4. The method as set forth in claim 3, wherein the idle or receive slot is one of: a contention slot and an uplink slot.
5. The method as set forth in claim 1, further comprising the step of:
transmitting a visibility pattern concurrently with receiving a data communication in a full duplex mode for VLC in order to ensure continuous visibility.
6. The method as set forth in claim 5, wherein the visibility pattern is transmitted to promote color stabilization of a light source.
7. The method as set forth in claim 1, further comprising the steps of:
determining a device type for a device from device capabilities information; and
based on a determination that a device is an infrastructure device, continually transmitting a visibility pattern during an idle or receive mode.
8. The method as set forth in claim 1, wherein the data frames are sent in at least one of the following modes: single mode, burst mode, and packed mode.
9. For use in a visible light communication (VLC) network, a transmitter configured to transmit a plurality of medium access control (MAC) frames, each MAC frame associated with a configurable MAC frame structure and having a plurality of slots, the MAC frame structure configurable for multiple VLC topologies, the transmitter configured to:
provide a single frame structure to support a plurality of topologies, the plurality of topologies comprising peer-to-peer, broadcast, star and visibility topologies; and
transmit a plurality of frames comprising a plurality of frame types, the plurality of frame types comprising data, beacon, command, acknowledgement, and color-visibility-dimming (CVD) frames.
10. The transmitter as set forth in claim 9, the transmitter further configured to:
configure an idle or receive slot in a CVD frame for visibility support, wherein visibility support is associated with transmission of a visibility pattern.
11. The transmitter as set forth in claim 10, wherein the visibility pattern is transmitted during the idle or receive slot to promote continuous visibility and mitigate flicker.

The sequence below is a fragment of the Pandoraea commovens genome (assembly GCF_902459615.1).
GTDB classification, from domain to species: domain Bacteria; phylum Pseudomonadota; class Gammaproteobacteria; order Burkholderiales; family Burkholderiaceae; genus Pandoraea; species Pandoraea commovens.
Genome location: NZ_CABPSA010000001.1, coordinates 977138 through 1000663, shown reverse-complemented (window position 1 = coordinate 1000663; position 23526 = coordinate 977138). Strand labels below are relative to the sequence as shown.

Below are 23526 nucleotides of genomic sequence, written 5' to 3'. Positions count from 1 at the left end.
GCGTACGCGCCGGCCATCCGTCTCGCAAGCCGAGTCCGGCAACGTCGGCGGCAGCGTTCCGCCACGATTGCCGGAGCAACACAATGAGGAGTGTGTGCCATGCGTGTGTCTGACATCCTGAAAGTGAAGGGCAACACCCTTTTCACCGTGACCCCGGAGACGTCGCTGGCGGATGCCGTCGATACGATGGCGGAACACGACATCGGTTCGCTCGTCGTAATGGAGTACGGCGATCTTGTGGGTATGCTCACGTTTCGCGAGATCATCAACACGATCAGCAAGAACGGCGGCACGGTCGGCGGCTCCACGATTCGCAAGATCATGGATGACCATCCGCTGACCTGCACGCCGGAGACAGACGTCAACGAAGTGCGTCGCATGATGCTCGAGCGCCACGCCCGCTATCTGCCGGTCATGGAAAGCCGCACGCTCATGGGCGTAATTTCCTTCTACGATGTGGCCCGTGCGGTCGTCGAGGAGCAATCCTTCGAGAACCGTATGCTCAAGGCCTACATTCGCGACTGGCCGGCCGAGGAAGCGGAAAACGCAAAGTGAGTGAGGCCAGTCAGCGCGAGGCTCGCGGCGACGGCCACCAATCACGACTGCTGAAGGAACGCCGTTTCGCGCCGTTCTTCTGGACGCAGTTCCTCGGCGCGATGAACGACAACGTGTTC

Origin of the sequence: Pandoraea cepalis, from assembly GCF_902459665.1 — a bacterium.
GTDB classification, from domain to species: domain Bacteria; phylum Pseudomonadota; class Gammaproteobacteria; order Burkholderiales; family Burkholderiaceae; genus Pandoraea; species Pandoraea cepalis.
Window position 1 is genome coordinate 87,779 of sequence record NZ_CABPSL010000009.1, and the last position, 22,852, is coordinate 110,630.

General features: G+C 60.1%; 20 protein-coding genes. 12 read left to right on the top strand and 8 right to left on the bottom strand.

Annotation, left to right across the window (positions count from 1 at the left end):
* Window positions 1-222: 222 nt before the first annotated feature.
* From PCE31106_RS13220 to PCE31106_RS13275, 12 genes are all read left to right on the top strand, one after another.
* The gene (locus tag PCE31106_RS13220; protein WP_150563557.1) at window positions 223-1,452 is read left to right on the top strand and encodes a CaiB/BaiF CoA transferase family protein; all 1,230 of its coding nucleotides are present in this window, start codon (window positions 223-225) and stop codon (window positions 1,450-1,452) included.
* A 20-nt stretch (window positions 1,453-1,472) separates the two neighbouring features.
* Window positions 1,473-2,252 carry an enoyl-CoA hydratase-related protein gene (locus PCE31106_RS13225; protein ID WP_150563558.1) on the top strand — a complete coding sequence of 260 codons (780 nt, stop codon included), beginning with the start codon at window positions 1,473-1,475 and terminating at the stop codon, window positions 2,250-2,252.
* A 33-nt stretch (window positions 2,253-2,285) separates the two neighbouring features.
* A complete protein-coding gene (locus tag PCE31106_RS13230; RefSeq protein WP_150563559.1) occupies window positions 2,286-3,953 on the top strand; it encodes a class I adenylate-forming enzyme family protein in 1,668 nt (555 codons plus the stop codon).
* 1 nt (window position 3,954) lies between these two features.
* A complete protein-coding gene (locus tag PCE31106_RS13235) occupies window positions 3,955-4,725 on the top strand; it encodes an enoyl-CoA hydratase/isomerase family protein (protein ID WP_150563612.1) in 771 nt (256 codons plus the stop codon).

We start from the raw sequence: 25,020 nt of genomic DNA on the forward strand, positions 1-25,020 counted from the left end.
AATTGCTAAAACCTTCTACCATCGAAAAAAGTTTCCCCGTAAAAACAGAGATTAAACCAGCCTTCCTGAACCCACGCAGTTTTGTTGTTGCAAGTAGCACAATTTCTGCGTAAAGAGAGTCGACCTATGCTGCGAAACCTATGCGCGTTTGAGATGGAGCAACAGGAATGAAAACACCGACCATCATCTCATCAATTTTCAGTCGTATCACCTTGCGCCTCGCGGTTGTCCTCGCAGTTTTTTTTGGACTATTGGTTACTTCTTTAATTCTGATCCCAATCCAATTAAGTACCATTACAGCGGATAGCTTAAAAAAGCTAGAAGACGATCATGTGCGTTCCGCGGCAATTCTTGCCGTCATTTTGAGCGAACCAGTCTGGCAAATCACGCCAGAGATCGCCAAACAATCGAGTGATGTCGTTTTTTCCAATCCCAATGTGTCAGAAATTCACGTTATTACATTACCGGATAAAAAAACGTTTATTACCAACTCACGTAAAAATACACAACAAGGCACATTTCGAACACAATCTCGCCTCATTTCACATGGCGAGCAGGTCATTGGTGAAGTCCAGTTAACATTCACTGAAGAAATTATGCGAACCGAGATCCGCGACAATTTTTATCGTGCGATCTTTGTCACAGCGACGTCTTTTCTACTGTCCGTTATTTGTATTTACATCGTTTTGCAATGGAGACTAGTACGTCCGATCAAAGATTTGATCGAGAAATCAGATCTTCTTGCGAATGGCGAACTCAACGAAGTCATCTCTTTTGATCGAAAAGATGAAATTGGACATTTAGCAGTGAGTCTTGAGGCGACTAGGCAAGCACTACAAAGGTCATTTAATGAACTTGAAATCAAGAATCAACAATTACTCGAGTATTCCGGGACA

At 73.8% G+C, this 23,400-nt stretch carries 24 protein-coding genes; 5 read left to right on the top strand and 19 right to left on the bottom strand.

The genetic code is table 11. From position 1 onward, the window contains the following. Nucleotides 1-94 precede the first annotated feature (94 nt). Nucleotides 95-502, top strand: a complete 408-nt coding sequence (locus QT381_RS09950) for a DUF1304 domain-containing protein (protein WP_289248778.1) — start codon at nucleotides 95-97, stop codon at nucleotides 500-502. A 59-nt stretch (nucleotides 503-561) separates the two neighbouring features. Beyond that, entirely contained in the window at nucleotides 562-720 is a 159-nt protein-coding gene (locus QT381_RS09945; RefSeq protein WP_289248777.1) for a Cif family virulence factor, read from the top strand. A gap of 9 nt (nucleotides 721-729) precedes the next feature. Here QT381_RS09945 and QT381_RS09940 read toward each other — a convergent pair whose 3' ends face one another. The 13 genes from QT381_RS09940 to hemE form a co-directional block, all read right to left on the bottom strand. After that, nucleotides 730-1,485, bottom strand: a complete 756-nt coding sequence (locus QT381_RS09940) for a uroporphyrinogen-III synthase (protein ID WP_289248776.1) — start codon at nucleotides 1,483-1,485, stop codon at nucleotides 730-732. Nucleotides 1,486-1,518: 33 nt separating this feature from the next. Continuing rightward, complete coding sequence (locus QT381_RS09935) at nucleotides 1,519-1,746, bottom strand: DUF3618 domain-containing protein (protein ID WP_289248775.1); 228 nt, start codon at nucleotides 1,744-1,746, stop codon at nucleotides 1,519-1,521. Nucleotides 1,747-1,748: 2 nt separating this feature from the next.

12. The transmitter as set forth in claim 11, wherein the idle or receive slot is one of: a contention slot and an uplink slot.
13. The transmitter as set forth in claim 9, the transmitter further configured to:
transmit a visibility pattern and concurrently receive a data communication in a full duplex mode for VLC in order to ensure continuous visibility.
14. The transmitter as set forth in claim 13, wherein the visibility pattern is transmitted to promote color stabilization of a light source.
15. The transmitter as set forth in claim 9, the transmitter further configured to:
determine a device type for a device from device capabilities information; and
based on a determination that a device is an infrastructure device, continually transmit a visibility pattern during an idle or receive mode.
16. The transmitter as set forth in claim 9, wherein the data frames are sent in at least one of the following modes: single mode, burst mode, and packed mode.
17. For use in a visible light communication (VLC) network, a method for communicating a plurality of medium access control (MAC) frames, each MAC frame associated with a configurable MAC frame structure and having a plurality of slots, the MAC frame structure configurable for multiple VLC topologies, the method comprising:
configuring each slot in a first MAC frame for a first data type;
transmitting the first MAC frame in a first VLC topology;
configuring each slot in a second MAC frame for a second data type; and
transmitting the second MAC frame in a second VLC topology;
wherein at least one slot in the first MAC frame is configured for a different data type than a corresponding slot in the second MAC frame.
18. The method as set forth in claim 17, further comprising:
configuring an idle or receive slot in a CVD frame for visibility support, wherein visibility support is associated with transmission of a visibility pattern.
19. The method as set forth in claim 18, wherein the visibility pattern is transmitted during the idle or receive slot to promote continuous visibility and mitigate flicker.
20. The method as set forth in claim 17, further comprising the step of:
transmitting a visibility pattern concurrently with receiving a data communication in a full duplex mode for VLC in order to ensure continuous visibility.